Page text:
Hacking the UK general election

Since Theresa May called a snap general election last month, I have been asked a number of times about the likelihood of the election being interfered with by a hostile actor – akin to what was alleged during the recent US elections.

Notwithstanding the UK’s numerous differences with the US electoral processes, voting techniques and counting mechanisms, the most important thing to remember about the US election is that the allegations against Russia are about influencing how people chose to vote, not for directly affecting the devices counting the votes themselves.

The allegations claim that, having developed a preference for Donald Trump, Vladimir Putin sanctioned an influence campaign to discredit Hillary Clinton and harm her electability by facilitating a consistent and negative narrative based on disinformation and leaked emails.

>See also: Nation State hacking: a long history?

Whilst such state “cyber” activities may be portrayed as shocking by many, this long running influence campaign followed an long established Russian approach of combining overt government and media misinformation alongside covert intelligence operations.

Meddling in another country’s political affairs has been globally conducted for generations and so the approach is not new, just the medium through which it is delivered.  Many states perpetually jostle for global, or regional, position and influence.

Some prefer overt influence, some prefer covert influence and others prefer a combination of the two.  So while the Russian are better than most at the latter, let’s place it into a global behavioural perspective.  Not right, of course, but certainly not unusual.

One of the key differences with the UK situation is that this election is now happening three years earlier than many people expected. Subsequently, any meaningful state actor wishing to influence the political landscape in the UK is likely to have been caught totally off guard by Theresa May’s decision and will have had little time to plan a meaningful effective influence campaign in such a short timeframe.

>See also: Case studies of public sector organisations deploying technology

As seen in France, the emergence of a complete outsider such as Emmanuel Macron, has caused some last minute, pretty hashed-together false news stories which have failed to take root in the French voting minds, with the “open rates” of links to false news stories dropping 20% in the space of a few weeks.

UK Defence Secretary, Sir Michael Fallon, recently warned that Russia may be seeking to influence the outcome of key European elections and that they are testing the West by “weaponising misinformation” to “disable democratic machinery”. Quite dramatic and colourful language, but fundamentally accurate.  But this is just sparring.  Just make it harder for protagonists to do (people used to call it counter subversion), and it can settle back down to state-on-state “normality”, albeit 21st Century normality.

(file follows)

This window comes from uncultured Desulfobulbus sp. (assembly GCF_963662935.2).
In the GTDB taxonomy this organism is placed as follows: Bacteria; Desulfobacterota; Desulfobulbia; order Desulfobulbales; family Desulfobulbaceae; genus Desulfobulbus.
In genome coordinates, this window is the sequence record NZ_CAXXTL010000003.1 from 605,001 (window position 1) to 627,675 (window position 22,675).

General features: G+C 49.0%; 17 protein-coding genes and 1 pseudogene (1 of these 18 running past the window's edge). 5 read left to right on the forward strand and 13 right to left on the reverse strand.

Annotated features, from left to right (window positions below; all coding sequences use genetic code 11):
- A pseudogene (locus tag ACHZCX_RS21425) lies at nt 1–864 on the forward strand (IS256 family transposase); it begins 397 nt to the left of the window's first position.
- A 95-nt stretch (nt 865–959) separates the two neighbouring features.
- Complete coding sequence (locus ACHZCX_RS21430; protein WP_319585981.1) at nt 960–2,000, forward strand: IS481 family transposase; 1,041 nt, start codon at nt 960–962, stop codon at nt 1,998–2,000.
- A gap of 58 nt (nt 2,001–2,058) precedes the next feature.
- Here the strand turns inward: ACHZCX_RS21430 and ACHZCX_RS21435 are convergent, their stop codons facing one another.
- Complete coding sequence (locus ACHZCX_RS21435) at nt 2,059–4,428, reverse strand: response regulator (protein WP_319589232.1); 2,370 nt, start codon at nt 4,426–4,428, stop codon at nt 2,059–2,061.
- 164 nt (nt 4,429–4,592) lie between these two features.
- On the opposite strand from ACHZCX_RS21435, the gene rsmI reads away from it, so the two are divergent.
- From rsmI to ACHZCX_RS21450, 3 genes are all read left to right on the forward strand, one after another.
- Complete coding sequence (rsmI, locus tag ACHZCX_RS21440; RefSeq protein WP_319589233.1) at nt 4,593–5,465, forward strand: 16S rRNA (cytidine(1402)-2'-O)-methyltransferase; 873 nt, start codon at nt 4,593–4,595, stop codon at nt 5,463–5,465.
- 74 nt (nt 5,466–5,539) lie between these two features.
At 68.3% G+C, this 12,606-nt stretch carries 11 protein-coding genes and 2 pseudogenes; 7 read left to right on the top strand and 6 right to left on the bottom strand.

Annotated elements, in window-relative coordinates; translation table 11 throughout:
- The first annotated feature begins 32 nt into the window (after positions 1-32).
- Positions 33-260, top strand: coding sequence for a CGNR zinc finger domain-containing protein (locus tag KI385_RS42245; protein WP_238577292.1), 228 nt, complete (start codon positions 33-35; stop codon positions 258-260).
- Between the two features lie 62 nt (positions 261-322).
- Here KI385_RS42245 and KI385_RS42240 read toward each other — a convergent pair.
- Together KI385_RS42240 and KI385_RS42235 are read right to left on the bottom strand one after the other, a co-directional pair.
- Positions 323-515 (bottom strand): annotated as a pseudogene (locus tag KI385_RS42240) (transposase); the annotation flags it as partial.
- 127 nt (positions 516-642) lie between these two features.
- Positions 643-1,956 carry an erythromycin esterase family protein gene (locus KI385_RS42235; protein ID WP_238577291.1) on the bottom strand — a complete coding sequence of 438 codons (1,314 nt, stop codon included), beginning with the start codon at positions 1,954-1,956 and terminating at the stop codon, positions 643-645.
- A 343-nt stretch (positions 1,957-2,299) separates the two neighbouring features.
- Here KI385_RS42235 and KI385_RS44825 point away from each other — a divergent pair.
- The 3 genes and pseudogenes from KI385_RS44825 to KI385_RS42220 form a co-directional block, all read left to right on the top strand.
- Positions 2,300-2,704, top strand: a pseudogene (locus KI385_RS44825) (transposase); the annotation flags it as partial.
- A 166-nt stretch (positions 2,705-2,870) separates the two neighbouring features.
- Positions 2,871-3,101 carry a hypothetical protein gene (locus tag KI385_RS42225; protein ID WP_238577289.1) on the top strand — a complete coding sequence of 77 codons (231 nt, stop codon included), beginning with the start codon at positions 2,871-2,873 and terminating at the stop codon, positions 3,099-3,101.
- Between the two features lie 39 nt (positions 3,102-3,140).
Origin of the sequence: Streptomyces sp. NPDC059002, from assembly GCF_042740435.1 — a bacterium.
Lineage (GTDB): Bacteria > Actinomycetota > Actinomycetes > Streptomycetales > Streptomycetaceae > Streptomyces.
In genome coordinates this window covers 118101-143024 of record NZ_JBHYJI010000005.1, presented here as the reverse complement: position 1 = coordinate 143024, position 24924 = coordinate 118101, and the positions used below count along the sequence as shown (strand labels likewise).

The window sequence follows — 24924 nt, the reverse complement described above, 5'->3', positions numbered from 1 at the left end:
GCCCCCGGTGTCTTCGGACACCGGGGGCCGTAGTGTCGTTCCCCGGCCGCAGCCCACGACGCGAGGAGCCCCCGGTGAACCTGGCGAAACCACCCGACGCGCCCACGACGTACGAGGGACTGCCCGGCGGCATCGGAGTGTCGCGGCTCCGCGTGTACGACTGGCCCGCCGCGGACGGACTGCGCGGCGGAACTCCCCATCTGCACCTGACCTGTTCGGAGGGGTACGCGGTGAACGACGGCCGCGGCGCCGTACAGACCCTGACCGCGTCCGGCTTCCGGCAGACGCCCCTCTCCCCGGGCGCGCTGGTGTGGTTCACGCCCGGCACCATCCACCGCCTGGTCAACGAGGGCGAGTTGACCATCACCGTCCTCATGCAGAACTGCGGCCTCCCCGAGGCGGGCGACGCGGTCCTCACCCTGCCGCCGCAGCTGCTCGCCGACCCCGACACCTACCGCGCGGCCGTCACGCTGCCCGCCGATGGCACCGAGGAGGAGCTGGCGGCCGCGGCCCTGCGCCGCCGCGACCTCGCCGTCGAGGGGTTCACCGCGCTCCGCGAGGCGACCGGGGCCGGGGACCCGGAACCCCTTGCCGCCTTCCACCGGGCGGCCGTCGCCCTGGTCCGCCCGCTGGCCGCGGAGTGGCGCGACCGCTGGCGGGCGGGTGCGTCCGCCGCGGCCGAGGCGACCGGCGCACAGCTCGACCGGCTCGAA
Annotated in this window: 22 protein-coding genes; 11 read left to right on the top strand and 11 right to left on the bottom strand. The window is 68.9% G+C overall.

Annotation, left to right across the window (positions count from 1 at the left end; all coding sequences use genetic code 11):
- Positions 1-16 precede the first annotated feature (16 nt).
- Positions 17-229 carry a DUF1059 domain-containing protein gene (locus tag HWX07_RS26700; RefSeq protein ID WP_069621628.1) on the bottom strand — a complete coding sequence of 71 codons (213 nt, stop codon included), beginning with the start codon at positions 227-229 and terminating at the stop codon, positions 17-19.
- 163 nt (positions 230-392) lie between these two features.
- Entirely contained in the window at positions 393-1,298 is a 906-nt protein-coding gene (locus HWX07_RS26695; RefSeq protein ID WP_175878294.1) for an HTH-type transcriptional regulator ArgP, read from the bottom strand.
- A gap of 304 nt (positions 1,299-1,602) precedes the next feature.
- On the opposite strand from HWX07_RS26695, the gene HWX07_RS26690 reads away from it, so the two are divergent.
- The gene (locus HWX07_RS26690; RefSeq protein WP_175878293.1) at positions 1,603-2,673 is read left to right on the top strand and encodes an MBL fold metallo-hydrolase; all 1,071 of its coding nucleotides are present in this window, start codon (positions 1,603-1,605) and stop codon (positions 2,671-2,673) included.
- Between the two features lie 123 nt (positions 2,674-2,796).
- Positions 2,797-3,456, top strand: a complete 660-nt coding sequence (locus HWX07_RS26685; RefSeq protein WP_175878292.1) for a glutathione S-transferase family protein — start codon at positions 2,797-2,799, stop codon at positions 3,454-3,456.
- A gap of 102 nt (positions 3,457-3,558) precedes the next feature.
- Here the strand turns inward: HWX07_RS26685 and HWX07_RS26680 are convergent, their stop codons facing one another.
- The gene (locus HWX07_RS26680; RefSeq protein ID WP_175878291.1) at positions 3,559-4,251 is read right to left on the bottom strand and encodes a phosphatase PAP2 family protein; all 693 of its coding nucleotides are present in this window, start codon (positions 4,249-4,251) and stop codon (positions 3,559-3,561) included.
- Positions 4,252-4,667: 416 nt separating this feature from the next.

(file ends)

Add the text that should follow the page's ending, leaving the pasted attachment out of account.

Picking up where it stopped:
However, experts have seen nothing to suggest that any malicious actors, state sponsored or otherwise, have the will to affect the technical and practical electoral machinery. Directly affecting voting platforms carries significantly higher risk of compromise compared to misinformation campaigns that can provide actors with a degree of plausible deniability’, and in the case of, say electoral rolls, fundamentally wouldn’t achieve anything lasting with the voting infrastructure used in the UK, other than disruption and delay.

As the country adopts new voting technologies, the opportunities for state meddling in this aspect become much more interesting. However, this is something the UK – in the form of the new NCSC – is acutely aware of.

>See also: Fighting fake news through technology

At this stage, the most a state actor could hope to achieve is to hack into, and expose, political party strategy, secrets, membership or specific candidate information in a way that would be electorally damaging.

But to do this now this would now be tactical and speculative activity, and probably not for a sophisticated state player – unless a particular piece of information was hugely inflammatory and strategically damaging.

Which leaves us with the non-state activist or political agitator who chose to hack into party or candidate machinery and expose data for embarrassment and tactical political effect.  For all political parties and players this really should be a “business as usual” risk to manage both in terms of traditional reputational management and basic data and information security measures.


Sourced by Brian Lord, managing director of PGI Cyber


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Nick Ismail

Nick Ismail is a former editor for Information Age (from 2018 to 2022) before moving on to become Global Head of Brand Journalism at HCLTech. He has a particular interest in smart technologies, AI and...

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